The 5 groschen coins issued from 1948 to 1994 do not come close to these prices - but here too there are particularly expensive pieces: in particular, the years from 1948 to 1963 in polished plate as well as the editions 1993 and 1994 only available in the KMS are already in great demand.

The 1969, 1970 and 1971 issues were only available as a proof - here, too, you have to take 5 to 20 euros in your hand to purchase them.

Even the normal coins from 1961, 1981 or 1983 already bring nice prices, the years 1993 and 1994 only appeared in small editions in the KMS and are therefore a particularly hot tip for collectors.

Here is more about the: 5 groschen coins

10 groschen coins

In 1924 more than 72 million 1000 kroner coins (= 10 groschen) went into circulation - no wonder that you only get one or the other euro for these coins.

The following years 1925, 1928 and 1929 are old - but not particularly valuable either. The year 1928 is primarily sought here - after all, you can get up to 100 euros for nice 10 groschen pieces.

The 10 groschen issues from 1947 are available in a similar price range (10 to 50 euros), 1948 and 1949 are less valuable.

The last valid 10 Groschen series went into production (and in circulation) from 1951 to 2001. In case you want to complete a collection here: In 1954, 1956, 1958 and 1960 there were no 10 groschen coins.

Here, too, the polished plates from 1951 to 1963 are in great demand. The coins from 1999, 2000 and 2001 were just as expensive - they only came into circulation via KMS.

There are hardly any interesting years among the normal coins: 1951 and 1961 could perhaps gain a little in value because of a smaller mintage.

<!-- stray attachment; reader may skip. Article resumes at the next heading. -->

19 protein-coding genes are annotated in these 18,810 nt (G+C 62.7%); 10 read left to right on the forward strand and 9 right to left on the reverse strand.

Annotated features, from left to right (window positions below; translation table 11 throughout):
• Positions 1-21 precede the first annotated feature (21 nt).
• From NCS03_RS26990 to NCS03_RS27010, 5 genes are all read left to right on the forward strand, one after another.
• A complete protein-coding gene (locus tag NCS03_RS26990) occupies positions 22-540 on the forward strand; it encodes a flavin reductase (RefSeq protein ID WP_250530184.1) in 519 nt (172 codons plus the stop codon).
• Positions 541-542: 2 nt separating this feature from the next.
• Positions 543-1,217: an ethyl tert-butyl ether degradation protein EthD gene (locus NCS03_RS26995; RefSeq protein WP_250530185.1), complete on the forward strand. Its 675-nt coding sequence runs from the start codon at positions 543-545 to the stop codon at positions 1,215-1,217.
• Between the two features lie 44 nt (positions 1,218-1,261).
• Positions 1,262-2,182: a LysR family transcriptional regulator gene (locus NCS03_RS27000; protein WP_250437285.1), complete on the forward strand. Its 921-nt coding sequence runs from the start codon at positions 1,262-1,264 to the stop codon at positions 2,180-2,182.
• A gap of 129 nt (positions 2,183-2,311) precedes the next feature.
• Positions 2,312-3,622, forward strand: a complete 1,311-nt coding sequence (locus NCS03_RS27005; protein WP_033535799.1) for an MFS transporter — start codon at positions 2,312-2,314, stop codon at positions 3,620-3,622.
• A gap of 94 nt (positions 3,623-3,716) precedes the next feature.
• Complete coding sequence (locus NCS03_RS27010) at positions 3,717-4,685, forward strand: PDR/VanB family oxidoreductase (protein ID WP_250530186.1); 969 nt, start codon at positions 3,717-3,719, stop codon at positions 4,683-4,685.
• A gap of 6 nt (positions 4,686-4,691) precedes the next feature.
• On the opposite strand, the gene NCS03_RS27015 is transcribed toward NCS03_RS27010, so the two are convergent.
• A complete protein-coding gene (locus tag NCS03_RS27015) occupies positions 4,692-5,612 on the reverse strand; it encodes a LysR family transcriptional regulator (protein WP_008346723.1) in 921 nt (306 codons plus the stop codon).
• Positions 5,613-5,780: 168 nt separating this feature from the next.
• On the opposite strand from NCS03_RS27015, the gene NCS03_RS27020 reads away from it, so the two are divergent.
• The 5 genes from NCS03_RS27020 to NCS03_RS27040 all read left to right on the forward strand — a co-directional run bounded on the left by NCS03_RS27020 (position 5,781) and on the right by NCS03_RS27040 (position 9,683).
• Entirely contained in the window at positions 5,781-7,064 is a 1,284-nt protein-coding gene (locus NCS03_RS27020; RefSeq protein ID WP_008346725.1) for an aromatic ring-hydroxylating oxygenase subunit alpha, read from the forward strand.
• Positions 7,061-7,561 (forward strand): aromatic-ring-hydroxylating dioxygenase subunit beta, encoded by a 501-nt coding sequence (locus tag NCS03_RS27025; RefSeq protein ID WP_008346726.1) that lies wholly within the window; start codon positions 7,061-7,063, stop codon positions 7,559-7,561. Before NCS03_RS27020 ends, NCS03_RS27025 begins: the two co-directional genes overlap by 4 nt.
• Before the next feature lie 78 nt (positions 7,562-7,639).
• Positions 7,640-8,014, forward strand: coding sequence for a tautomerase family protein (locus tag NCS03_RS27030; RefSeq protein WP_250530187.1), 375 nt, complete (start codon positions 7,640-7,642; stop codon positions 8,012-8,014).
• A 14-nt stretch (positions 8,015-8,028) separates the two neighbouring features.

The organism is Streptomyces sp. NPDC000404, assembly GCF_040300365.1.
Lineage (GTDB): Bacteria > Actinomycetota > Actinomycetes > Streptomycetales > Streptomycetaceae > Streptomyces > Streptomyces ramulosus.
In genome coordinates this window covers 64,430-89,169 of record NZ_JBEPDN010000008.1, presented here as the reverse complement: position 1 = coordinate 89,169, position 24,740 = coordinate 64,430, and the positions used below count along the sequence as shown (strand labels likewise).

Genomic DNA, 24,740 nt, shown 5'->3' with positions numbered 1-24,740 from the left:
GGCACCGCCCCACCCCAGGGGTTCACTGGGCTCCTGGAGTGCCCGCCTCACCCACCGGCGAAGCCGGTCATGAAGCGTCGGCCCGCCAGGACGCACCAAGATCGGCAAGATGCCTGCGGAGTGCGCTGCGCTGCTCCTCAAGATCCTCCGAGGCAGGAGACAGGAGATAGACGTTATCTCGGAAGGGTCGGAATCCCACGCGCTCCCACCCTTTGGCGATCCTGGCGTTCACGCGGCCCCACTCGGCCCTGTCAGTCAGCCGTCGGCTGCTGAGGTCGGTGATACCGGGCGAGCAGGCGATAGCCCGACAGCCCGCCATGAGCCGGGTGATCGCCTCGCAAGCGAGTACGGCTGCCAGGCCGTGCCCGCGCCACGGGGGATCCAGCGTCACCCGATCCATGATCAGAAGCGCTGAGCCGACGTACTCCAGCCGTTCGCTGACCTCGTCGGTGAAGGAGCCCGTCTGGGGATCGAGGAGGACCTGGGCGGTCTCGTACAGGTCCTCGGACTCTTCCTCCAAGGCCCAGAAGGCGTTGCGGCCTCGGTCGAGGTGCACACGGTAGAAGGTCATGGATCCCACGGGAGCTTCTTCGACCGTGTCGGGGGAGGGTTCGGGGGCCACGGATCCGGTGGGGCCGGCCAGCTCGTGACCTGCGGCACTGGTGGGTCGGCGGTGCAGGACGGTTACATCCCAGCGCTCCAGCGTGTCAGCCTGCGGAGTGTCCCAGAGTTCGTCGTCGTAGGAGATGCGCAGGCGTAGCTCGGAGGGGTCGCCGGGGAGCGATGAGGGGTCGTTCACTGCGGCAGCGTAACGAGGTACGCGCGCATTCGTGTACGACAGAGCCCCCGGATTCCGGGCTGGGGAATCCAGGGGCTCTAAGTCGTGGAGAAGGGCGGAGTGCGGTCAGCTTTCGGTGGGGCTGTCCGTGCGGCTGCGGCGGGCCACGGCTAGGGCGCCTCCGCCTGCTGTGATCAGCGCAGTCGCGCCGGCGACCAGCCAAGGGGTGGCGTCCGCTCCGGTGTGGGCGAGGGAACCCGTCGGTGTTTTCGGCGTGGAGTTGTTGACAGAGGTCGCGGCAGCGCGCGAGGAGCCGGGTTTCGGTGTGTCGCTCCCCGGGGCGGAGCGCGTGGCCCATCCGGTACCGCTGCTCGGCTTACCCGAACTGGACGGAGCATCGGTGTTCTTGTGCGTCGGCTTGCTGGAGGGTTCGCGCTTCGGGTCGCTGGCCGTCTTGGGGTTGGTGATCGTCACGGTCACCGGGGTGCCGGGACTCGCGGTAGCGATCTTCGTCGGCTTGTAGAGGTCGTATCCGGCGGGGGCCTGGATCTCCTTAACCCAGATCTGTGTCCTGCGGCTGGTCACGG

More details about the "tens" from Austria here: 10 groschen coins

20 groschen coins

Yes - in 1950, 1951 and 1954 20 groschen coins were also minted. Only the polished plates are sold dearly here (especially those born in 1954). In the case of normal coinage, the 1950 year is a little bit ahead of the other two years because of the smaller circulation - but you will hardly be able to redeem much more than 1 to 5 euros. Further information: 20 groschen coins

Half a shilling

It's hard to believe: there was also half a schilling once! In 1925 and 1926 the 50 groschen pieces were called "half shillings" - for half shillings you can expect 5 to 40 whole euros. More about this in the section: Half Schilling.

50 groschen

The 50 groschen coin from 1934 is in great demand - you can (or must) expect 40 to 300 euros here. The coin, also known as the night shilling (very similar to the shilling piece in bad light) due to its resemblance to the 1-shilling piece at that time (identical reverse), was soon withdrawn.

The edition following 1935 can be purchased between 3 and 200 euros - for the 1936 year, due to the small print run (1 million), significantly more is paid again: 50 to 400 euros.

The issues from 1946, 1947, 1952 and 1953 are more of a mass-produced item (except for 50 groschen of these 4 years in proof - especially 1946!) - but you can expect 1 to 10 euros here with good wind.

Unfortunately, the last coins in circulation in the 50 Groschen series are also quite uninteresting: Here, too, only the polished plates of the first issues (1959 to 1963) are halfway interesting.

The normal circulation coins will probably not get any collector's value anytime soon - but if you have coins from 1998, 1999, 2000 and 2001 (were only available in the KMS), you should not give them away lightly.

You can find more information about the 50 groschen here: 50 groschen coins

If you still find or have old groschen or schilling coins with a low face value and no great collector's value, please do not dispose of them anyway (an exchange at the ÖNB, which is often still possible, seldom pays off logistically) - maybe one day you will be happy one day young collector about the cornerstone of his new shilling and / or grosch collection ...

Here you can find a compact list (with details of the material) of: Groschencoins from Austria

And here is the overview of: Schilling coins from Austria

You can find an overview of the value of more expensive Schilling coins here: Valuable Schilling coins from Austria

And even more information on the respective shillings and groschen pieces can be found in the following sections: